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Two New Books Make Beautiful Music!

Weave music into any classroom curriculum with two new books! Play Me a Story presents nine tales from around the world, each with a musical instrument as its central focus. And 16 Songs Kids Love to Sing offers songs ideal for the classroom -- songs for primary and upper elementary students, songs for team building and celebrating, and songs just for fun!

Music is a powerful teaching tool -- and two new books show the power music has to transform and to bring together.

  • The first book, Play Me a Story (Millbrook Press), is a collection of tales from Naomi Adler (The Dial Book of Animal Tales). Nine tales from around the world introduce students to stories and instruments familiar (the fiddle and the drum) and unknown (the didgeridoo and the balalaika).

  • The second book, 16 Songs Kids Love to Sing (The Northeast Foundation for Children), shares songs used at the Greenfield (Massachusetts) Center School to build a sense of community, to build environmental awareness and appreciation, and to celebrate milestones. The book comes with a tape/CD that can be used in school sing-a-longs.


Play Me a Story Book Cover Storyteller Naomi Adler opens her collection of musical tales (Play Me a Story, published by Millbrook Press) with "The Pied Piper of Hamelin." That tale is the most familiar one she tells in a collection as richly diverse in its stories as it is in its mix of instruments and cultures.

After telling how the people of Hamelin, Germany, learn a valuable lesson about keeping promises, Adler introduces a sad tale from Mongolia. To this day in Mongolia, the handles of many fiddles are graced with the carved head of a horse. "The Horse-Head Fiddle" tells how this came to be:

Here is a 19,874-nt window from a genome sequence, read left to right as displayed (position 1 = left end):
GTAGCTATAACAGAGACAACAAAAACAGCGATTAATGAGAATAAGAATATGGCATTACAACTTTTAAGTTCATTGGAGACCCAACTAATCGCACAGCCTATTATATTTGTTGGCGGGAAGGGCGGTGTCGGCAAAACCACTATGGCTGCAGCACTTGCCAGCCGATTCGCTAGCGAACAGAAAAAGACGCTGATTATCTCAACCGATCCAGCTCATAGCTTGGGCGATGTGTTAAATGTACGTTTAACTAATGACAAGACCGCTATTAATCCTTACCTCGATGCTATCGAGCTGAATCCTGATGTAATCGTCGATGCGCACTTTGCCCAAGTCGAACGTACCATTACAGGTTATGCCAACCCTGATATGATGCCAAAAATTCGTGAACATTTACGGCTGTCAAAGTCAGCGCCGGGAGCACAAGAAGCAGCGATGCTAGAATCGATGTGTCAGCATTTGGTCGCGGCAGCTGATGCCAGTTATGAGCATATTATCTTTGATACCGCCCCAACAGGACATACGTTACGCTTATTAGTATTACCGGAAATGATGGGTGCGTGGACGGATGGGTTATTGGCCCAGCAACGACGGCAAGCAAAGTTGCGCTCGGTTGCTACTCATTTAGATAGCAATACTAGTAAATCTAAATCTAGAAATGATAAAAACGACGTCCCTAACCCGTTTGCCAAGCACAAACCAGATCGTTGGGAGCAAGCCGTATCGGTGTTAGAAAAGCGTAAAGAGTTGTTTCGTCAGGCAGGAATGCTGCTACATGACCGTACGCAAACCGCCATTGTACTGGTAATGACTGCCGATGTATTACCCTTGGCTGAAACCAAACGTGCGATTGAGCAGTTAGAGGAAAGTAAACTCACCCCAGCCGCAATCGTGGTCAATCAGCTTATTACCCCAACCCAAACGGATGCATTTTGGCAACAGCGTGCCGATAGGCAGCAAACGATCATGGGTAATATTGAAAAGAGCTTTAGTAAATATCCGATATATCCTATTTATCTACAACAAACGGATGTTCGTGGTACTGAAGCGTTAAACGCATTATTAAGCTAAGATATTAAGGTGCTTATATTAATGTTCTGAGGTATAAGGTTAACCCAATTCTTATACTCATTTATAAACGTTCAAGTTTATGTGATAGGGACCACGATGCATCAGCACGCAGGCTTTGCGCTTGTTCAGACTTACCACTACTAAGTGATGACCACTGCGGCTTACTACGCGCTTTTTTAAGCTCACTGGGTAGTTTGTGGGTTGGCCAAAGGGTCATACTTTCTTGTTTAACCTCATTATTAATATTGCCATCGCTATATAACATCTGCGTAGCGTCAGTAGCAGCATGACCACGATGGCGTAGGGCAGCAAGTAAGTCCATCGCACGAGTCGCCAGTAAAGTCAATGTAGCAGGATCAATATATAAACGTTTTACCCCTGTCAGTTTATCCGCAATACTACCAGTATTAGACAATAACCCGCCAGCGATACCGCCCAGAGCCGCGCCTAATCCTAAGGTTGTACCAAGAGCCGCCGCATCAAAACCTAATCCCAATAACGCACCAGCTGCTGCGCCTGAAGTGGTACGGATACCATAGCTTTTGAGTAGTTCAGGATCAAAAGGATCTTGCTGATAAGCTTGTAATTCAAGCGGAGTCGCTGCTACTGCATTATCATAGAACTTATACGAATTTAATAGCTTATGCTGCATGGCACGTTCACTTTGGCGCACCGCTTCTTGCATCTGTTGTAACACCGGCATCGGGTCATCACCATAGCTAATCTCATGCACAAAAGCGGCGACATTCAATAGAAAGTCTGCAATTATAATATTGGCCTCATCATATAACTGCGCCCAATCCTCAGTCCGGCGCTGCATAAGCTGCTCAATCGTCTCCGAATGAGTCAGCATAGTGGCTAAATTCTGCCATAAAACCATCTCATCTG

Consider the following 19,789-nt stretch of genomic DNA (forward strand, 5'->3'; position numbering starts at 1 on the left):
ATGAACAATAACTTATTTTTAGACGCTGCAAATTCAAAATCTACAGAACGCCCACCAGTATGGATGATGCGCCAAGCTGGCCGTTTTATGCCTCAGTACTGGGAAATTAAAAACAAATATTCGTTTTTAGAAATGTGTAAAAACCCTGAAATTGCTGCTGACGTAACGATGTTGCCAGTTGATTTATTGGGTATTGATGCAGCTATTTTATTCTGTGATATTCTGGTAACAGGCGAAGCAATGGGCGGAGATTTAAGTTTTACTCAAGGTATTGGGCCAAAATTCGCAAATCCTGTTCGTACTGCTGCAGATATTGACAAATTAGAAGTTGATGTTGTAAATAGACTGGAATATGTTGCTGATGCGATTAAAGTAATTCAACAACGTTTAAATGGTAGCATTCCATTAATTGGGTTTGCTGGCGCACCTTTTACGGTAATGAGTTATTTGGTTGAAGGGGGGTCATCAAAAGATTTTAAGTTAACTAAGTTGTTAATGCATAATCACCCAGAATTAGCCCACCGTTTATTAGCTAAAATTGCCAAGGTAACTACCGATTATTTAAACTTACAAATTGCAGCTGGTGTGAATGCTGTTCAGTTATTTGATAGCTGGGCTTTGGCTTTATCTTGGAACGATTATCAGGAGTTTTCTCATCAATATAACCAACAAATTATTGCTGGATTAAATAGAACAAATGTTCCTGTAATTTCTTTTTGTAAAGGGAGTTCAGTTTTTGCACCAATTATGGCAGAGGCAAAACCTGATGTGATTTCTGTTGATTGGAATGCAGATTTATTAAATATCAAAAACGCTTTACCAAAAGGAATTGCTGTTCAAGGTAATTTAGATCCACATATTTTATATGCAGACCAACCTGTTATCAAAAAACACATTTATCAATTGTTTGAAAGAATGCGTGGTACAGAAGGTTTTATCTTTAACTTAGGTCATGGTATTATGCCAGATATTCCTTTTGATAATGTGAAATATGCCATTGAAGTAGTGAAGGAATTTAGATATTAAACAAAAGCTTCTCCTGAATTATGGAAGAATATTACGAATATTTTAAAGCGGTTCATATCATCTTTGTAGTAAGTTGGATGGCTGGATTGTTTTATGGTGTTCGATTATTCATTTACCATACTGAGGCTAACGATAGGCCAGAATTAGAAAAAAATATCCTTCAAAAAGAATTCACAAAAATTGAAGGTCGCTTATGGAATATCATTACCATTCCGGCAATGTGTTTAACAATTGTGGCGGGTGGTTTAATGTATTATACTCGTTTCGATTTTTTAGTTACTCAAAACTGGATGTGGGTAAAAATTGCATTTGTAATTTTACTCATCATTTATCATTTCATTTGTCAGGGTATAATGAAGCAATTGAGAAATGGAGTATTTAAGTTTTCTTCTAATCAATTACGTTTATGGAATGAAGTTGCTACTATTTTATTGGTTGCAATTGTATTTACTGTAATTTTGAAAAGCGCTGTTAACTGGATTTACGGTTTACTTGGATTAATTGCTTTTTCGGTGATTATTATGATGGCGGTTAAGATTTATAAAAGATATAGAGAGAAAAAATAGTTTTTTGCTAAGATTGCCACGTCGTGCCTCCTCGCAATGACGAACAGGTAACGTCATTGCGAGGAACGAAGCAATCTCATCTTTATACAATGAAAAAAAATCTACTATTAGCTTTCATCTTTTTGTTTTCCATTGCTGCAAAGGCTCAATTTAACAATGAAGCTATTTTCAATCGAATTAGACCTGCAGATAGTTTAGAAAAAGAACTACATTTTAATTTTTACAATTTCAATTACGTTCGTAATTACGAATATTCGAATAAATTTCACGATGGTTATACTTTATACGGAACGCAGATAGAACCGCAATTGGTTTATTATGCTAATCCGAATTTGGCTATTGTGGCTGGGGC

* * * *

One day, Suho the Fiddle Player finds a helpless white foal along the roadside. He carries the foal home and raises it to be a horse of impressive strength and beauty.

"Now the Khan of Mongolia had a very beautiful daughter, and he decided that she would be married to the best horse rider in the entire country. So he staged the greatest race ever to be held in Mongolia [The] winner of the race would marry the princess and one day become Khan of Mongolia."

Of course, the winner of the race was not the nobleman the Khan had envisioned as the perfect suitor to his daughter, so the Khan withdraws his offer and orders Suho to sell him the white horse.

The Khan's daughter, Ling, has heard Suho sing and play his fiddle on a number of occasions. She is delighted at the prospect of marrying him -- and appalled at the treatment Suho receives at the hands of her father and his faithful. In one of the ensuing struggles seven arrows from Khan's soldiers pierce and kill Suho's white horse. In his grief, Suho sleeps, and in his sleep his white horse appears with a message: "Make a fiddle out of my bones so that I will always be with you." Suho fashions his new fiddle's strings from the tendons of the horse, he uses hair from his horse's tail for the bowstrings, and he carves from the bones a head just like the head of his great white horse for a handle.